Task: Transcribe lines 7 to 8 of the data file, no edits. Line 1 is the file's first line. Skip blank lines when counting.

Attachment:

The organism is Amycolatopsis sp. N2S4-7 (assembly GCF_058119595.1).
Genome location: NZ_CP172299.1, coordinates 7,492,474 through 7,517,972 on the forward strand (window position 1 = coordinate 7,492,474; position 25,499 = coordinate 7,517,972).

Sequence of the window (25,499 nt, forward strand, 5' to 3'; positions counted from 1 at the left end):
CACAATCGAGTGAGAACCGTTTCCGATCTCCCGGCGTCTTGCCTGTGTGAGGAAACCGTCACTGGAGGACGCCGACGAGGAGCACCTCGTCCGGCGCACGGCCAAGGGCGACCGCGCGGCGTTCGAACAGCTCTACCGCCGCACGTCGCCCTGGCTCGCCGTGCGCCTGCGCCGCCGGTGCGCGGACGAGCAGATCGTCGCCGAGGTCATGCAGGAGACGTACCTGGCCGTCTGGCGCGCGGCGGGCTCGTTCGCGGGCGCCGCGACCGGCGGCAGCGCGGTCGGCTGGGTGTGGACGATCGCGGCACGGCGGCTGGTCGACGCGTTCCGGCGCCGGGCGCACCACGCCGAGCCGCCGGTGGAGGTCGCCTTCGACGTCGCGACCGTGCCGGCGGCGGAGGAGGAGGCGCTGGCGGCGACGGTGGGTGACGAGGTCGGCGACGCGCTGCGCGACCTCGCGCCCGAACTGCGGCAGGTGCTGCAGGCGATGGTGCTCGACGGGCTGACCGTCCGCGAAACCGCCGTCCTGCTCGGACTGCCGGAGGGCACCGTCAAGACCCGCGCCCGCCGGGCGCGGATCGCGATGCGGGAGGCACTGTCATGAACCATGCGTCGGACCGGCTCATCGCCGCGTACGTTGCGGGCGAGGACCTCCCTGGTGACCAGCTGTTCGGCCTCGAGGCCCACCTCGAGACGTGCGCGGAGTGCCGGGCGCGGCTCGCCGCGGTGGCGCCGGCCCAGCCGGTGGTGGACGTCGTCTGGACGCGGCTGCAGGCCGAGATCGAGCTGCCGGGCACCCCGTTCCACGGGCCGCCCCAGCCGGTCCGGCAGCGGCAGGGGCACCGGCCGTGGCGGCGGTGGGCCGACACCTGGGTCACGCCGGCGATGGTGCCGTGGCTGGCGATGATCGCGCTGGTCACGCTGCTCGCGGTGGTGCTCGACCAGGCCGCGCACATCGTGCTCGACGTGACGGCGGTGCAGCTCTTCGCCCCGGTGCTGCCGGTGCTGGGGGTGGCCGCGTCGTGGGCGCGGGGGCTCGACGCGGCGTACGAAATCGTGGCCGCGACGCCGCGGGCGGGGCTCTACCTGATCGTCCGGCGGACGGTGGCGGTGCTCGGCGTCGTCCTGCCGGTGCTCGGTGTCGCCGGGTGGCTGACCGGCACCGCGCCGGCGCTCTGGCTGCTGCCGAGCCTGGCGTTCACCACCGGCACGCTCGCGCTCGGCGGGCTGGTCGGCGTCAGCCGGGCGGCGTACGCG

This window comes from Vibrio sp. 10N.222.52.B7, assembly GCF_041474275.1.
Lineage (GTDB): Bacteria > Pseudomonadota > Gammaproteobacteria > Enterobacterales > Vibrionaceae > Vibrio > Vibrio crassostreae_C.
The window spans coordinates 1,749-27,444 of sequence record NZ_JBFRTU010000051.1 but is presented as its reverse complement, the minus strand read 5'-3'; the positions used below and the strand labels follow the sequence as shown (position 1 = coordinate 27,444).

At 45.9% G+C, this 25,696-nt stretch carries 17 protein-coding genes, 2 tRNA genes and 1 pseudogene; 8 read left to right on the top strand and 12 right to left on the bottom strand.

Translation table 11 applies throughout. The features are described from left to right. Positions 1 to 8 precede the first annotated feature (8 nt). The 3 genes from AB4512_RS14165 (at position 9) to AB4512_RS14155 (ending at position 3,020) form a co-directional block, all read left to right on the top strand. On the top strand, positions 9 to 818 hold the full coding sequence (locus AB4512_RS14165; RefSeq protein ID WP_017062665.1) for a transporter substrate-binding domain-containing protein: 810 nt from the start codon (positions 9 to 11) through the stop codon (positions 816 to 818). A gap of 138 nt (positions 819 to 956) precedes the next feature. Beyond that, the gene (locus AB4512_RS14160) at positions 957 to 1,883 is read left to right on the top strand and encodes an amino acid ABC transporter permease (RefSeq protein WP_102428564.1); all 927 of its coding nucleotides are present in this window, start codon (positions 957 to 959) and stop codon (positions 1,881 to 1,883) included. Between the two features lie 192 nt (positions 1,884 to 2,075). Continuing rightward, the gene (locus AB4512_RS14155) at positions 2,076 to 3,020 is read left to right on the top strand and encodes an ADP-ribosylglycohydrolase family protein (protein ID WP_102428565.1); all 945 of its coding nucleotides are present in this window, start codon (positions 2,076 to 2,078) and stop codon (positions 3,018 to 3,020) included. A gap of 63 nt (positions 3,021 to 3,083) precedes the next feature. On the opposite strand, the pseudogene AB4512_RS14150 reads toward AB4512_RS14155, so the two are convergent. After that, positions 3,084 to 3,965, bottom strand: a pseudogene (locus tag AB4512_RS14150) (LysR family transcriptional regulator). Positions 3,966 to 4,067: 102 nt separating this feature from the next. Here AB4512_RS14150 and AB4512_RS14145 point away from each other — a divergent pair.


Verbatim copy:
The window spans coordinates 1,749-27,444 of sequence record NZ_JBFRTU010000051.1 but is presented as its reverse complement, the minus strand read 5'-3'; the positions used below and the strand labels follow the sequence as shown (position 1 = coordinate 27,444).

At 45.9% G+C, this 25,696-nt stretch carries 17 protein-coding genes, 2 tRNA genes and 1 pseudogene; 8 read left to right on the top strand and 12 right to left on the bottom strand.